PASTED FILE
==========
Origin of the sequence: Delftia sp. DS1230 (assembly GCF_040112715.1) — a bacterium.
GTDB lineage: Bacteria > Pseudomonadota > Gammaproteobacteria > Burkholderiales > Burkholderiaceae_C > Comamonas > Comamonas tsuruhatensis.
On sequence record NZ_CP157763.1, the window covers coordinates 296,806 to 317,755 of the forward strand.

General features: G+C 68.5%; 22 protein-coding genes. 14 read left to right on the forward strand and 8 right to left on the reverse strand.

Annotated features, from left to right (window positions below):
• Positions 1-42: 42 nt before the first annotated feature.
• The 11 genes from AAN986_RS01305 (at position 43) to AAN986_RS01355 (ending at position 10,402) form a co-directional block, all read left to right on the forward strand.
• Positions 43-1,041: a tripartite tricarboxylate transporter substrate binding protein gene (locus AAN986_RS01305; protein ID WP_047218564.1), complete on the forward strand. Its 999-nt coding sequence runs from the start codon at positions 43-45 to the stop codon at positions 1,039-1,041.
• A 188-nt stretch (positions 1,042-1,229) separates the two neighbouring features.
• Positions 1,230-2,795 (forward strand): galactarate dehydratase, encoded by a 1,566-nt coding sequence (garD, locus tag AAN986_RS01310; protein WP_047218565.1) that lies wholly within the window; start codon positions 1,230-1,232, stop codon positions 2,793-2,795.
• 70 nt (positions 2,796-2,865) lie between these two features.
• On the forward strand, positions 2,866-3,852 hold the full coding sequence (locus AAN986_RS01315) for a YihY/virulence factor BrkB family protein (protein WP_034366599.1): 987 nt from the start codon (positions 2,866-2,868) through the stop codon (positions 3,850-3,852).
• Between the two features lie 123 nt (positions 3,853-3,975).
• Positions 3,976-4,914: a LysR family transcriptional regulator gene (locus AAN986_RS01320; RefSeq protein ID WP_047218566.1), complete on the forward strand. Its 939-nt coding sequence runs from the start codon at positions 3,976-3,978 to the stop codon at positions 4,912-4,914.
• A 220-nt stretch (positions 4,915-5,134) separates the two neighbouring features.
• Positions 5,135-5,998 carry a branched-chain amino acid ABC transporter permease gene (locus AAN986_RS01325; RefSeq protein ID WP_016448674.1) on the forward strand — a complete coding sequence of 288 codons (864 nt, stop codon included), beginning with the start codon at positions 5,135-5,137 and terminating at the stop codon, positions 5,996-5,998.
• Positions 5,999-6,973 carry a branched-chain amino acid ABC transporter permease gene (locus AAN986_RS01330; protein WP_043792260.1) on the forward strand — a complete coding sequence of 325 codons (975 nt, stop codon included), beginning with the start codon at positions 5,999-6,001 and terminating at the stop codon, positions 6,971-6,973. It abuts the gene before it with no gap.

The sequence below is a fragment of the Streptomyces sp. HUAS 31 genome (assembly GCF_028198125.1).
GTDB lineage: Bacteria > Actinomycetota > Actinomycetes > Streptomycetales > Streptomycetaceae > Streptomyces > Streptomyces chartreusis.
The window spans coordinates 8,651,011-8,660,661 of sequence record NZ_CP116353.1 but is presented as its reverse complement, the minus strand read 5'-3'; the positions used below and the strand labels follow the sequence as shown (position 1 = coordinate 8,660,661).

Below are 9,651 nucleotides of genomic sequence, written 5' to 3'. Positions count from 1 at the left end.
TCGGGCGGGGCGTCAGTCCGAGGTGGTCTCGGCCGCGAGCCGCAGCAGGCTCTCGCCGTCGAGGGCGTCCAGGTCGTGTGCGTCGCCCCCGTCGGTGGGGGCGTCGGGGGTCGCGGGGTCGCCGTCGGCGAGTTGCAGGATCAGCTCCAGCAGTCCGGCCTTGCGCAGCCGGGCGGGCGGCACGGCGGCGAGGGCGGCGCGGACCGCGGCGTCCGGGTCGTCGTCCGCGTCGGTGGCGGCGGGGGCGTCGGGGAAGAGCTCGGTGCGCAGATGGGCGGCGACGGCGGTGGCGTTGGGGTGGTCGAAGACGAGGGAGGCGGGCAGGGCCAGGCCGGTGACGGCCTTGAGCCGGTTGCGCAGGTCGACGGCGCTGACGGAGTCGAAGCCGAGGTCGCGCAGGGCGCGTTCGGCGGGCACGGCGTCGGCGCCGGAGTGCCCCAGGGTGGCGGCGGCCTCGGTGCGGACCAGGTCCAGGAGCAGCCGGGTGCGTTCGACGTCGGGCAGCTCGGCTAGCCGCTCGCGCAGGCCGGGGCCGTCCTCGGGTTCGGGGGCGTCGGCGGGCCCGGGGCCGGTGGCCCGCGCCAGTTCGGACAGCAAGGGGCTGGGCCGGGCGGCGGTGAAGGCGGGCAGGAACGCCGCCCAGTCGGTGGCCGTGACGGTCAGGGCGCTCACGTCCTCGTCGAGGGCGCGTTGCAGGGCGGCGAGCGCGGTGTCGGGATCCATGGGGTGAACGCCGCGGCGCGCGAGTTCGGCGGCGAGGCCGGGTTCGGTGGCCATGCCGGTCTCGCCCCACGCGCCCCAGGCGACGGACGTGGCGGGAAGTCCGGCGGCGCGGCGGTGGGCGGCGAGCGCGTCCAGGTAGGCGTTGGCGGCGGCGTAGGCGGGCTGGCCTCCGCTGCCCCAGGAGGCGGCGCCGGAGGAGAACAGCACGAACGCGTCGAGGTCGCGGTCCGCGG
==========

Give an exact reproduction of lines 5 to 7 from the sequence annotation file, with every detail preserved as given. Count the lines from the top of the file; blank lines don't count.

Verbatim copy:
Annotated features, from left to right (window positions below):
• Positions 1-42: 42 nt before the first annotated feature.
• The 11 genes from AAN986_RS01305 (at position 43) to AAN986_RS01355 (ending at position 10,402) form a co-directional block, all read left to right on the forward strand.